The paper presents integrated systems analysis (ISA) as a “tool” for modelling and the development of decision support systems (DSS). ISA enhances understanding of the complex relationships between different systems in the form of inputs > transformations > outputs, and also facilitates an understanding of the term sustainable systems for sustainable living through human intervention. Further, the paper presents general and specific models of ISA for sustainable systems and sustainable living.

Complex systems consist of component systems, which over time undergo transformations caused by human activities. On the basis of this approach, it is concluded that sustainable systems for sustainable living may be modelled, managed and maintained by control of the relevant component systems.

The general concept of ISA was developed in 2002 (Soroczynski, 2002). However, the final concept suitable for practical application was developed in December 2016 — January 2017.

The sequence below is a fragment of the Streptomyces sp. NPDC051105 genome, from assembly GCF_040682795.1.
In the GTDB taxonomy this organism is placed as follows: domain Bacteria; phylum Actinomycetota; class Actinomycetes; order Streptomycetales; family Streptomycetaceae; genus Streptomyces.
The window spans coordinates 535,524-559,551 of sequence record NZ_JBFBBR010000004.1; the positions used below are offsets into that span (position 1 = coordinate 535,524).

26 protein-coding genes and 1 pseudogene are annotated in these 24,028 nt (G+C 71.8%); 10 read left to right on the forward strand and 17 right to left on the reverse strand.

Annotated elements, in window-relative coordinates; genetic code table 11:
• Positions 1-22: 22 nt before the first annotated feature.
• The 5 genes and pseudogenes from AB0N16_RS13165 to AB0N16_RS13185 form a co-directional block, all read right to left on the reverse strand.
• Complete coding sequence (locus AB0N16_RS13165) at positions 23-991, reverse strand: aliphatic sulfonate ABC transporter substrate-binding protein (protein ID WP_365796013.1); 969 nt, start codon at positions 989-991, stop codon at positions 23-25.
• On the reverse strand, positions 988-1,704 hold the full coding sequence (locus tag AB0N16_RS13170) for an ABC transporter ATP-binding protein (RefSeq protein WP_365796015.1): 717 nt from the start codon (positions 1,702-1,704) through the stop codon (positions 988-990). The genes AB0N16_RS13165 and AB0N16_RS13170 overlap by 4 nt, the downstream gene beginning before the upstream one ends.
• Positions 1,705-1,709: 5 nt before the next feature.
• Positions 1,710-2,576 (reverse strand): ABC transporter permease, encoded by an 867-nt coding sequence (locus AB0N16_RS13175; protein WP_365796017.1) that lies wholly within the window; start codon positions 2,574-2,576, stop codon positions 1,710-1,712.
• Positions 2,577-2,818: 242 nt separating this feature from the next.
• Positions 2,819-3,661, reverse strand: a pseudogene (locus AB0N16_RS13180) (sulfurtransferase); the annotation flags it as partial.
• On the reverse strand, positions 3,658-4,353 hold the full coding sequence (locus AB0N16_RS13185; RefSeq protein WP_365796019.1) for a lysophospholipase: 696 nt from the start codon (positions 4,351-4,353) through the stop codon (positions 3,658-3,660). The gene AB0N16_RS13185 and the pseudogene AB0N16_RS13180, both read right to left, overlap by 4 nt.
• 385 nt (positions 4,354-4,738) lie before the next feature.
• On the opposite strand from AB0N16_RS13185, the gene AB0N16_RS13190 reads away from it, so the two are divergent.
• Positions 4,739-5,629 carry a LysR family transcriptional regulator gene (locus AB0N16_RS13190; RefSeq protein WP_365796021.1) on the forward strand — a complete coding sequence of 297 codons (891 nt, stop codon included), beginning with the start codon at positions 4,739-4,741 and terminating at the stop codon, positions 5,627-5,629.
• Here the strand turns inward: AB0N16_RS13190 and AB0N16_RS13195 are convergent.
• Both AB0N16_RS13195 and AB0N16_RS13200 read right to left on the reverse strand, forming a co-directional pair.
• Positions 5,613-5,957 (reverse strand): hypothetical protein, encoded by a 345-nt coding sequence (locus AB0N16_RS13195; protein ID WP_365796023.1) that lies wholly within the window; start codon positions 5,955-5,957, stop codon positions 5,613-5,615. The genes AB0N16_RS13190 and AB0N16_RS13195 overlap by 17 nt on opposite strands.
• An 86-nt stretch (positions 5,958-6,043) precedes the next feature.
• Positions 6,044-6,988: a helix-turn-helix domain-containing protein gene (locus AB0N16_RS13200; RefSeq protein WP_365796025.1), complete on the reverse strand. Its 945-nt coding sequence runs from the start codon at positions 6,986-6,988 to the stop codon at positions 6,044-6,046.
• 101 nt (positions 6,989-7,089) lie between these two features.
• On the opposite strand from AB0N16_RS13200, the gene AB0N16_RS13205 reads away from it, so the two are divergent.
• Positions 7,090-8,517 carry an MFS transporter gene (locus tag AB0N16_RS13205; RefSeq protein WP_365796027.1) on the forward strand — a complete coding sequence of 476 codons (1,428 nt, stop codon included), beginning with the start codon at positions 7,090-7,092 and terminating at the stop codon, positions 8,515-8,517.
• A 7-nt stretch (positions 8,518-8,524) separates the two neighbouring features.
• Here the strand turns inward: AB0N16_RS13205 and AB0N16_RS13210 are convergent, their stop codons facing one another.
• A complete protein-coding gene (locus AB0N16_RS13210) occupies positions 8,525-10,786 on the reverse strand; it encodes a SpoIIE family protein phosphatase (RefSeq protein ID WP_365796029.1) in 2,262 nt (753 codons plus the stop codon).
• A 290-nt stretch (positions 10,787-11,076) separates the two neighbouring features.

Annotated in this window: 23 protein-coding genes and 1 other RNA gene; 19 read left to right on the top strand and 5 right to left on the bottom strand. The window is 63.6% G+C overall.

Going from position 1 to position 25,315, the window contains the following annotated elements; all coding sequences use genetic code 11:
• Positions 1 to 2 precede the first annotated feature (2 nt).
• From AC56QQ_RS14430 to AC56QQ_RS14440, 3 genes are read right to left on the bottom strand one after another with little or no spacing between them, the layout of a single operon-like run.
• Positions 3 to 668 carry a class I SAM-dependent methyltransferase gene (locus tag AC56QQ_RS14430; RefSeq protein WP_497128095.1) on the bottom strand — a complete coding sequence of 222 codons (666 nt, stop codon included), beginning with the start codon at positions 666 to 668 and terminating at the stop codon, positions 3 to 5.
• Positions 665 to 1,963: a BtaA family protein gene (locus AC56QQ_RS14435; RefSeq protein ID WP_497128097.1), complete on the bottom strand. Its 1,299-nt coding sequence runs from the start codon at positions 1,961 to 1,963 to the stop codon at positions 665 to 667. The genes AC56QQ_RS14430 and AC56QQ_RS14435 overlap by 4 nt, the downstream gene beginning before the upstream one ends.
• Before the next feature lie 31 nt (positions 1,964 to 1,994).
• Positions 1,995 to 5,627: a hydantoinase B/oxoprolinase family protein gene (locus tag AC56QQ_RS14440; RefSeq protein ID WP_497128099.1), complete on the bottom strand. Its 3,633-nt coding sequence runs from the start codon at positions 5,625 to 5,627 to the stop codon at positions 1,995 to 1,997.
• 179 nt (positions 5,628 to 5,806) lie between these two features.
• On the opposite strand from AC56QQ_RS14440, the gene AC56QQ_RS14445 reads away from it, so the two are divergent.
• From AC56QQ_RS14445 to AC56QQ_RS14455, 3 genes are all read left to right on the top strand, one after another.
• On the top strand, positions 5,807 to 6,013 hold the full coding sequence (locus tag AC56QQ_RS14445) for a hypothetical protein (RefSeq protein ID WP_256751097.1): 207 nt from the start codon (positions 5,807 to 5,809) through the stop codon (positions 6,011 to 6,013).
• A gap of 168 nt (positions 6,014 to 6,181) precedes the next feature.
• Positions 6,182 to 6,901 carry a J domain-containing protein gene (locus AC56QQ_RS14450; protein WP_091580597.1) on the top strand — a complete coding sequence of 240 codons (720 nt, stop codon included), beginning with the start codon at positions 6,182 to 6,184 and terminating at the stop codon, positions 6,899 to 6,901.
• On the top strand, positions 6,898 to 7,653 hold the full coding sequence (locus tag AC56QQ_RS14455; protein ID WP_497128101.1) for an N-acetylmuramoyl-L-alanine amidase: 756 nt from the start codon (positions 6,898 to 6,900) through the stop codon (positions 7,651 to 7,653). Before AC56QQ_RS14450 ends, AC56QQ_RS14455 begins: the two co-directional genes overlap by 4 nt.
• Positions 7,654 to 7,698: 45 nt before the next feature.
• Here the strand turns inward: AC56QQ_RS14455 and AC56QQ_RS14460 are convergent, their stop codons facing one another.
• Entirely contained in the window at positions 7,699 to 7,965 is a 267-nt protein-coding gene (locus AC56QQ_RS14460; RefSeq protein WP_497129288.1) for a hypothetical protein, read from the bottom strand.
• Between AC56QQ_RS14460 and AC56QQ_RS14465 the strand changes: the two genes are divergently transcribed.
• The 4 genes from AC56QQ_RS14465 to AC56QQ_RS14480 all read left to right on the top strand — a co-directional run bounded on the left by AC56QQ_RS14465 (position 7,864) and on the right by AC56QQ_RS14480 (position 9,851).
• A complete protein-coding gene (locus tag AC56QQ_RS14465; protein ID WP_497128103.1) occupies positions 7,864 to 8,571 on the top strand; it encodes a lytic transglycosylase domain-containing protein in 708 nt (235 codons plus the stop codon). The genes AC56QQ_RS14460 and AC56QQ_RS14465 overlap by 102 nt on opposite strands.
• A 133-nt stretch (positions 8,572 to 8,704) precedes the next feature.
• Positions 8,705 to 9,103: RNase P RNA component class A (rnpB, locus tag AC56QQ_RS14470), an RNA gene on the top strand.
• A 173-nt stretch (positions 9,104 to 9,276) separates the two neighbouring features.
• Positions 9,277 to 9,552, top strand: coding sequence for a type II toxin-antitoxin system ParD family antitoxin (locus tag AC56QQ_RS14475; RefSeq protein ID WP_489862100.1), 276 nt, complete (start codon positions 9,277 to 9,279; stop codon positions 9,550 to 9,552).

The concept of ISA and sustainable systems for sustainable living and human intervention could be considered as a practical application of “sustainable development” (SD).

The concept of SD was introduced in 1987 (WCED, 1987). Many papers were written on that topic, but the practical implementation of this concept has never been defined, in other words, specific strategies for implementation have never been developed.

The paper gives also examples of sustainable systems where human interventions have been used.

Finally, it is considered that on the basis of sustainable systems for sustainable living, it is possible to justify urgent and appropriate action on climate change to the scientific community, the general public and politicians.


Soroczynski, T. 2002, Integrated Systems Analyses and Sustainable Development’,the International Congress of the International Environmental Modelling andSoftware Society, 24–27 June 2002, University of Lugano, by Global Water Partnership:

World Commission on Environment and Development (WCED). 1987. Our Common Future. New York: Oxford University Press.

Tad Soroczynski (PhD)

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